A strong understanding of mathematics is essential in physics. The purpose of these posts are to familiarize the reader with examples of how mathematics, particularly calculus, can be used to solve problems.

This post will discuss an interesting type of pattern called an involute. Using integration I will demonstrate in detail how to calculate its area and its applications to real world problems.

Consider the following scenario about a grazing cow on a farm.

You have a round silo on your farm with a radius of r. Attached on west side of the silo theres a rope of length πr. Tied to the rope, is a cow. What is the total grazing area of the cow?

The pattern outlined by the maxium distance the rope can reach is called an involute. The following is an image of the involute of a circle.

In this example the involutes occur when the rope is past north and south, in the eastward direction. When the rope is at a tangent to the silo towards the north or south, travelling in the western direction, the area is simply just a half circle with radius πr. Therefore the total grazing area is the sum of the area of the two involutes and the half circle.

In order to solve this problem we need to express the function as a set of parametric equations. The following is a more detailed representation of the involute.

The point *T* can be described using the coordinates* (r cos Θ, r sin Θ ). *It can be shown that the line segment *TP* has a length of rΘ since it was unwound from the arc *TA*. In order to determine the set of parametric equations we need to first determine the angle *PTQ*.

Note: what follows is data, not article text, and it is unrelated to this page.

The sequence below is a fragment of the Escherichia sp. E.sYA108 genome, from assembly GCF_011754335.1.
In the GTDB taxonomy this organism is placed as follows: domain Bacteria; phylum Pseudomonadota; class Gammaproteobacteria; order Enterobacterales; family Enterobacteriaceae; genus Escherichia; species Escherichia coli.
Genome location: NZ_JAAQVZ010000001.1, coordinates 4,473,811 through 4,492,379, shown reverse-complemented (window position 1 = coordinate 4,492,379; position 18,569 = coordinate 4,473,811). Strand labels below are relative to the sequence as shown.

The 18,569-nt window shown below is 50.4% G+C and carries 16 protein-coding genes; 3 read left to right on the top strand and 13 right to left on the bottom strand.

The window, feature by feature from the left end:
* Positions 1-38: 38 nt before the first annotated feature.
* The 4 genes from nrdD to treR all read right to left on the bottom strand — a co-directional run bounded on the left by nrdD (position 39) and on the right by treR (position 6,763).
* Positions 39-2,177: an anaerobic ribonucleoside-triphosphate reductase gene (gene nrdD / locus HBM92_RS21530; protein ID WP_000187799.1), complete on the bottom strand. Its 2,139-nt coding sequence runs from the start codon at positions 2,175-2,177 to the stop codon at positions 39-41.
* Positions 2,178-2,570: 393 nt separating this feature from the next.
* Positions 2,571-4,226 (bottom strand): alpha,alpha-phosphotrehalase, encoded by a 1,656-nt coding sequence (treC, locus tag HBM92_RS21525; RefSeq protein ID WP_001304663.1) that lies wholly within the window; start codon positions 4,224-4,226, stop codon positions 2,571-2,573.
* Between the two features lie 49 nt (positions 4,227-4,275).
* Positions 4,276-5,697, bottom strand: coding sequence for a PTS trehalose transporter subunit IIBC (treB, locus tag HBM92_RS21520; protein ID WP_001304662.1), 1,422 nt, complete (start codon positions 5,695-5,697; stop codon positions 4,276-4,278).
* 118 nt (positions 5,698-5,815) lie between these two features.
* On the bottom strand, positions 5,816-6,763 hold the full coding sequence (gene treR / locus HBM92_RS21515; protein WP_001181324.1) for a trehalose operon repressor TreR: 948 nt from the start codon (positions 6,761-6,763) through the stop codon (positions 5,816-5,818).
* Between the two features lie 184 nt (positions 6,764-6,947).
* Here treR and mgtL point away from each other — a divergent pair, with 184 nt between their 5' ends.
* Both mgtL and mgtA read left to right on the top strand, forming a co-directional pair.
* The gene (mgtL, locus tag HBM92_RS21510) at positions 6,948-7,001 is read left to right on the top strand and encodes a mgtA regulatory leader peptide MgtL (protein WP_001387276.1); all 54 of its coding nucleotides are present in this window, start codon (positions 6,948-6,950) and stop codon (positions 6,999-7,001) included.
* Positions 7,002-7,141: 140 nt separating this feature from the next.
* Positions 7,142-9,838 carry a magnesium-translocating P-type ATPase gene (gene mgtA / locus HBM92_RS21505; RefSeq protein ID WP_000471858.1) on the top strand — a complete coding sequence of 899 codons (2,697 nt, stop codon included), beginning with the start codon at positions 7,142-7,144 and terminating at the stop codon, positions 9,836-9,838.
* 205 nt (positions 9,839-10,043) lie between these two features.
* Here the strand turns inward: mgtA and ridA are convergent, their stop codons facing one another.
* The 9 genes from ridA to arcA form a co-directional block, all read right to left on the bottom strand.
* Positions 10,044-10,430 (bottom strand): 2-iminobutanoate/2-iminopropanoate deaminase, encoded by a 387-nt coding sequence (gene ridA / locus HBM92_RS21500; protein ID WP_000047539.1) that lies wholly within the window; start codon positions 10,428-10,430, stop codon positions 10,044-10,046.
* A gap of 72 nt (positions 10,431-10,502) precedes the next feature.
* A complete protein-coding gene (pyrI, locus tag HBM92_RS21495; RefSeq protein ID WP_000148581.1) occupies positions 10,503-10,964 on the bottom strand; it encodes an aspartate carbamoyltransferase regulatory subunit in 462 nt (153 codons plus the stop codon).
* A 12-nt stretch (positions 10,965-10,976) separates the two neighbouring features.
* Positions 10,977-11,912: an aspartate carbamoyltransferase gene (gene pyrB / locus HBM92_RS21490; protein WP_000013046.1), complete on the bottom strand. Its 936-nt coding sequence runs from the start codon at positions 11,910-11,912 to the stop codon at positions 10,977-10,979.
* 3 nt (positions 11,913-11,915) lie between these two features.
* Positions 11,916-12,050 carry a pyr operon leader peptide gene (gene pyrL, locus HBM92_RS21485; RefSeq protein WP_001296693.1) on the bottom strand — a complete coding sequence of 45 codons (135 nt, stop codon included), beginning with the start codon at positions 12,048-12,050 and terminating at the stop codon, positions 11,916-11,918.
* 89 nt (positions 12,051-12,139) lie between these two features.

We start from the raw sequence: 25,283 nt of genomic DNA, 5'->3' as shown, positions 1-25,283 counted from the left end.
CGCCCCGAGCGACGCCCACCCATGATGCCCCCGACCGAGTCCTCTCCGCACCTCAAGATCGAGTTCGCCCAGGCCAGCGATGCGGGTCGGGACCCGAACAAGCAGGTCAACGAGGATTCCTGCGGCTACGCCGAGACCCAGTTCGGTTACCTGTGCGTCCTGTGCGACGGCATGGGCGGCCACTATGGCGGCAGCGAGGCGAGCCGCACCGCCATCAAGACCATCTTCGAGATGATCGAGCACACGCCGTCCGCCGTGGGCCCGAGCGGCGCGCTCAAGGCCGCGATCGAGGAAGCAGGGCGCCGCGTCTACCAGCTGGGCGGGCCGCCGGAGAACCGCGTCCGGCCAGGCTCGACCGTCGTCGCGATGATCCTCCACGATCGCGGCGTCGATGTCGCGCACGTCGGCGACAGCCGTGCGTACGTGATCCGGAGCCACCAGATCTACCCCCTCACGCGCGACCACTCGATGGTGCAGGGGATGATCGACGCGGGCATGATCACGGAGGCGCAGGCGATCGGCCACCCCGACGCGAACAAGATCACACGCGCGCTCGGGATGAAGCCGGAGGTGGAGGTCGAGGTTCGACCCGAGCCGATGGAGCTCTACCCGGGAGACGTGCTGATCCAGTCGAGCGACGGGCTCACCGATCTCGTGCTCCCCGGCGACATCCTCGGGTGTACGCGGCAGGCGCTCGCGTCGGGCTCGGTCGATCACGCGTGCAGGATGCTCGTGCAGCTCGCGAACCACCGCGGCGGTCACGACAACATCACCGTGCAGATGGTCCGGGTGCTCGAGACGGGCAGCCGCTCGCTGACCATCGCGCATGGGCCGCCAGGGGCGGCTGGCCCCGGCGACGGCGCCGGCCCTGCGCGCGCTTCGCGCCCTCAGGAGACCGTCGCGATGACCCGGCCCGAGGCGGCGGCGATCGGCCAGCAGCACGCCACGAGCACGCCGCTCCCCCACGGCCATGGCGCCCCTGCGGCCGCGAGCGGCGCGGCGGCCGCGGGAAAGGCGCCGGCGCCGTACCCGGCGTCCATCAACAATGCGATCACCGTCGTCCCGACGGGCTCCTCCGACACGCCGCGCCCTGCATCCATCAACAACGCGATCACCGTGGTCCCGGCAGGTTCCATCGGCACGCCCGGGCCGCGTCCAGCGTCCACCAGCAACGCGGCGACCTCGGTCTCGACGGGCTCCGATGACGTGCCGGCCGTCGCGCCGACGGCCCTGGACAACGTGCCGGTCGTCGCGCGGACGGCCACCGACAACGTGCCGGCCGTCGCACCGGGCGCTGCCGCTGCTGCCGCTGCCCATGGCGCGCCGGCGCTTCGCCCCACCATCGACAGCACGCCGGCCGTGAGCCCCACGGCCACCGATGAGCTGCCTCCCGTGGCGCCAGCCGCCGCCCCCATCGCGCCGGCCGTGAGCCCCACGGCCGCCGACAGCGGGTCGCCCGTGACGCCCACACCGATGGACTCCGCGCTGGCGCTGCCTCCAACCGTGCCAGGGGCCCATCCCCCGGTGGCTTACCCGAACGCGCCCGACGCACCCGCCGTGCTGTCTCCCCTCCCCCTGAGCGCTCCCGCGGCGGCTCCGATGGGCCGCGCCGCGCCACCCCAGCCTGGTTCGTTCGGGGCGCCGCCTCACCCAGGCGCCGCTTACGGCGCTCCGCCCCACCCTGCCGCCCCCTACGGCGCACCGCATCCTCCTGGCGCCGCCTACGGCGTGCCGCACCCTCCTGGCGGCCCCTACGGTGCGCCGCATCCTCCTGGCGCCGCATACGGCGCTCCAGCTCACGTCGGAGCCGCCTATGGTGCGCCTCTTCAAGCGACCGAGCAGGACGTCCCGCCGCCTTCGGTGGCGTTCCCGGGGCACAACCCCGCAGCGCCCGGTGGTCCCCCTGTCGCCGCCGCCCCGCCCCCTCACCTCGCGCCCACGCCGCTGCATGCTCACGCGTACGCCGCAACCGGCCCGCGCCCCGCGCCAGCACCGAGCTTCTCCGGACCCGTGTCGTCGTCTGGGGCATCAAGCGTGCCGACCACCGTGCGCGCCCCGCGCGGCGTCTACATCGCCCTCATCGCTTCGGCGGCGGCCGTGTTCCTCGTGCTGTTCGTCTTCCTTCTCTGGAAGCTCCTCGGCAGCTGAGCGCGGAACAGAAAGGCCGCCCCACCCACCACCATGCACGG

With this, it can be shown that the set of parametric equations representing the involute of a circle are as follows.

If we differentiate the two parametric equations we obtain the following two equations.

So with this information we can construct an integral, perform the necessary substitution and solve.

So finally we have determined the total grazing area of the cow.

In conclusion, as previously discussed, calculus can be incredibly useful to solve a number of problems. In the future we will see just how important calculus is in quantum theory. In my next post I introduce the concept of the paradox behind Gabriel’s horn. This problem will make use of partial differentiation in its application to determine the area of curved surfaces.

Dan Roy, Creator and Founder of Universal Physics.

thanks for share!

I have seen this problem many times, but it always seems like throwing a dart and then drawing the target. Every solution I have seen limits the rope to the half circumference. This makes it nice and neat, but what if I want a longer rope. Is there a way to figure this mathematically with a radius of 10 and a rope of 50. I have done it with a BASIC program, but I would like to know if it can be done mathematically.

Tom Laidlaw

Your picture has points labeled P, T, and O, but you refer to angles PTR, PTQ, and QRT. What am I missing?

You are right this image doesn’t exactly match the article.